Butterfly magic

Country Sights and Sounds
Butterfly magic

John Shelley

Dusk came early this evening, with night, black, cold, wet, and close on its heels. Trees danced and flung their least few leaves into the gloaming, and the wind blasted them, shaking them down to the root. Our big beech tree groaned ominously and shook its elderly limbs, one of which hangs precariously near the house.
A small brown something ran across the road in response at the extremity of my torch beam, and disappeared into the lank grass on the verge. Other than that, nothing moved that wasn’t driven by the gale.
I walked to the lake and cast the shaft of light across the water to see waves heaped like white-capped potato ridges. Even in the shallows the difference between peak and trough was a full foot and a half. Further out was even worse. Only once was I caught out in such conditions, when the spray had made it impossible to see and waves had tossed my little boat almost one to the other while I fought them with the oars. Tonight even the big deep sea trawlers will have left their place of work to find refuge inshore.
I flicked the torch off and sat in the closing night, on an old wooden bench with my collar tight around my neck, staring into the darkness in a sea of sound. Away in the distance, the lights of Westport and Ballinrobe showed as dirty yellow smudges under the thick cloud. I had hoped for the sky to clear, for we had been promised a display of celestial fireworks as Planet Earth moved through the debris following comet Temple Tuttle. A more friendly term for this trail of cosmic waste, and one more commonly recognised, is the Leonid meteor shower. More evocatively we call them shooting stars.291106_peacock_butterfly_15
There would be no Leonid display tonight. Under the rain-laden cloud the wind eased, as if drawing back like a living thing, ready to pounce. Then it threw itself across the land, strewing pellets of rain like shrapnel, and I was glad for the meagre shelter offered by the naked trees that surrounded my seat.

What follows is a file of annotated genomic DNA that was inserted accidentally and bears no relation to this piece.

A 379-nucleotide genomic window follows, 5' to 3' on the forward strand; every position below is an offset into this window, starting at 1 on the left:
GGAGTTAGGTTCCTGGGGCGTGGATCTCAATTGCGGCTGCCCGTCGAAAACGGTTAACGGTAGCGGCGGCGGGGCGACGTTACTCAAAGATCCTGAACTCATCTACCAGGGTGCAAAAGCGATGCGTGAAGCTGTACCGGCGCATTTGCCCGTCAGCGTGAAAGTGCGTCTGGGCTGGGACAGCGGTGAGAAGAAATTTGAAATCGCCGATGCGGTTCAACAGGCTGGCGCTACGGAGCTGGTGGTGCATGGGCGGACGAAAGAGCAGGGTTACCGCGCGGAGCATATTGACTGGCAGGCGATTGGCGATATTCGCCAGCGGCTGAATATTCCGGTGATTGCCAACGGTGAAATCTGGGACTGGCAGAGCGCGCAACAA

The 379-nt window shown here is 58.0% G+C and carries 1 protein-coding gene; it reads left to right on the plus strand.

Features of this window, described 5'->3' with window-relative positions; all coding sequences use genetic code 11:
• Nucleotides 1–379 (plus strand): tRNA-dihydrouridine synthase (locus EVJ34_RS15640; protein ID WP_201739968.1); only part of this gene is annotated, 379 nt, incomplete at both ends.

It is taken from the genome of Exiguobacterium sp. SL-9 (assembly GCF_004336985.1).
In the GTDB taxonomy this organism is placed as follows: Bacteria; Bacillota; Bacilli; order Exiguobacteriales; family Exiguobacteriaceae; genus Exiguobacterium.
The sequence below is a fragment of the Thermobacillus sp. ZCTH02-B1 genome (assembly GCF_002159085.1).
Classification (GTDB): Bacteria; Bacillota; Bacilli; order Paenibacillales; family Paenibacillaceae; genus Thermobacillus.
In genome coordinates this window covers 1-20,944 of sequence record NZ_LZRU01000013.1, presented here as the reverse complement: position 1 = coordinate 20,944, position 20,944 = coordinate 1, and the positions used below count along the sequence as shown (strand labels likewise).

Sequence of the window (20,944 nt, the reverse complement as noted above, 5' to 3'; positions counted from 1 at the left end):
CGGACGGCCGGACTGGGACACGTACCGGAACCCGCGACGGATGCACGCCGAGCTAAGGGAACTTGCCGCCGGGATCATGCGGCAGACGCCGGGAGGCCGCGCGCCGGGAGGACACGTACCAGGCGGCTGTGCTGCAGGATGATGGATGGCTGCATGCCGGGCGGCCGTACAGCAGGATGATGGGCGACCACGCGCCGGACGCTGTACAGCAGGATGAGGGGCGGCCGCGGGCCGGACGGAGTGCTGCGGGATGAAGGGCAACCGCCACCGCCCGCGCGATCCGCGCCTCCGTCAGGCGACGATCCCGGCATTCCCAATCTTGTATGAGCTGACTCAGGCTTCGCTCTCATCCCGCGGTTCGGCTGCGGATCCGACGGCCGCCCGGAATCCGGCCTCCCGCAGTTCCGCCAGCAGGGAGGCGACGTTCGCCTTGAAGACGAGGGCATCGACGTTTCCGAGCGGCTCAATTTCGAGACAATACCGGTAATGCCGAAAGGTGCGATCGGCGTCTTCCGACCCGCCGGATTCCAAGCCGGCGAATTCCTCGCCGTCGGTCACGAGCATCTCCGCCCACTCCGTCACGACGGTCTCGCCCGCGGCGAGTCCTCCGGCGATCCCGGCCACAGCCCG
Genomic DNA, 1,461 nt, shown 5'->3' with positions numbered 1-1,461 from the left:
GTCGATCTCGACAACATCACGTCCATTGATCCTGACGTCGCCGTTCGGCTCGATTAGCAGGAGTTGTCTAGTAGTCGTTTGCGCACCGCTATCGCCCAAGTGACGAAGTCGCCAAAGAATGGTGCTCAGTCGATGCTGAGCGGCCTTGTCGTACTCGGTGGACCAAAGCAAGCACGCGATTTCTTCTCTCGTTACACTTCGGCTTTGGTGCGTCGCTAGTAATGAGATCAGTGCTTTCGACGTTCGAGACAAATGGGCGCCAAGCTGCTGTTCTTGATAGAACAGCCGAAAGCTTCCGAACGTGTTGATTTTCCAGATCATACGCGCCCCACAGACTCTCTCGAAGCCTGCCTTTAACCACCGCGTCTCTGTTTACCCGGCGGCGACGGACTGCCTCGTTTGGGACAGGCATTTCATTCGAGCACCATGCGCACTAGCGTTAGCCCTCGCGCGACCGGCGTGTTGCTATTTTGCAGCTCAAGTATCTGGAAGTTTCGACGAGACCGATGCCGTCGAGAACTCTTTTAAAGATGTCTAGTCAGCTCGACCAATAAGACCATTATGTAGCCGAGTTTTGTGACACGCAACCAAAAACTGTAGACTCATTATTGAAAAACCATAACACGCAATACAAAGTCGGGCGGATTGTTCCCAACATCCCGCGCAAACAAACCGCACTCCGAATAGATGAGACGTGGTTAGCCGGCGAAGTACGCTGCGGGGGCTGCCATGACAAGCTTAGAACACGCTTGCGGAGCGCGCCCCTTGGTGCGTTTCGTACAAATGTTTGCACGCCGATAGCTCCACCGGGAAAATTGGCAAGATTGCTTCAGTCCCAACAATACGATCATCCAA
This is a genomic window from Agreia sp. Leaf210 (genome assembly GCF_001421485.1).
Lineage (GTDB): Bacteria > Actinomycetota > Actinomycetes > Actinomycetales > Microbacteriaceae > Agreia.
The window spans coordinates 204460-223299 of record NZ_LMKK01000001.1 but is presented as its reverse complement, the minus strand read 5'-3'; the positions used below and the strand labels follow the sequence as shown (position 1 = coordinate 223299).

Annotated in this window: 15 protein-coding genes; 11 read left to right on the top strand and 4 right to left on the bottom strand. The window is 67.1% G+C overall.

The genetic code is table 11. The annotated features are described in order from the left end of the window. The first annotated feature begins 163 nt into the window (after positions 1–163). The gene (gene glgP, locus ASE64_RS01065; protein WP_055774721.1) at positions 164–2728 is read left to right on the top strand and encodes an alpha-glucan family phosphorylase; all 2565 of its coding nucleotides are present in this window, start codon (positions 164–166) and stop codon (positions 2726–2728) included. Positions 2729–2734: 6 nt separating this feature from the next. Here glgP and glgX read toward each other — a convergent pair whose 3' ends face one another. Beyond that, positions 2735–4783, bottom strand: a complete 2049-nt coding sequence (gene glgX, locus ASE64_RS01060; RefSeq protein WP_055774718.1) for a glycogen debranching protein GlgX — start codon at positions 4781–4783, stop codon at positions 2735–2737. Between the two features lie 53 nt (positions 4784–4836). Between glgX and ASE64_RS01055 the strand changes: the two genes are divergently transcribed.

I crossed the road and ducked through the trees to the sheltered path that led to home, flicking the weakening beam back and forth, hoping to light up the eyes of badger, fox, or fallow deer, but the only living things to be found were winter moths. For the most part they flicked into view, then out again, appearing as little more than off-white streaks on a crazy, wavering course, soaring, veering and ultimately crashing out of sight into the undergrowth. We associate moths with the summer months, yet there will scarcely be a night when there are none to be found.
Back at home a log fire burned cheerfully in the grate, dancing summer colours, reds and yellows, emitting an alluring warmth. A light pattering sound came from behind the curtain, and when we looked there was a peacock butterfly, come to stay with us for the winter.
Perhaps it had come through the window last week, moved from the woodland edge by quickening frost. Or maybe it had already been with us a month or more, asleep in a dark corner or in a fold of the heavy curtains, and had now been stirred to life by the fire.
It pattered awhile, then found its way to a high corner, where it settled. We took it from there and placed it on a flower, partly to see if it would feed and partly to get it to pose for the camera. With the photo-shoot over it was glad to retire to another dark corner, where it remains, a black and brown silhouette blending with its own shadow. Now it sleeps, with its antennae folded back against the leading edges of its wings, the delicate sensory receptors that appear as crude club-ends on those long, slender appendages inactive.
Four-hundred-and-forty years ago biologist Christopher Merrett trod new ground in producing the first ever publication on the biology of butterflies. He identified 21 species occurring in the British Isles, of which the Peacock was one. Perhaps the one asleep in our lounge is a direct descendent of those he would have observed. No doubt the butterfly’s habits have changed little in that intervening period. The autumn storms will have driven them to shelter in his own house, too. He would have seen them by lamplight. Other than that, little has changed.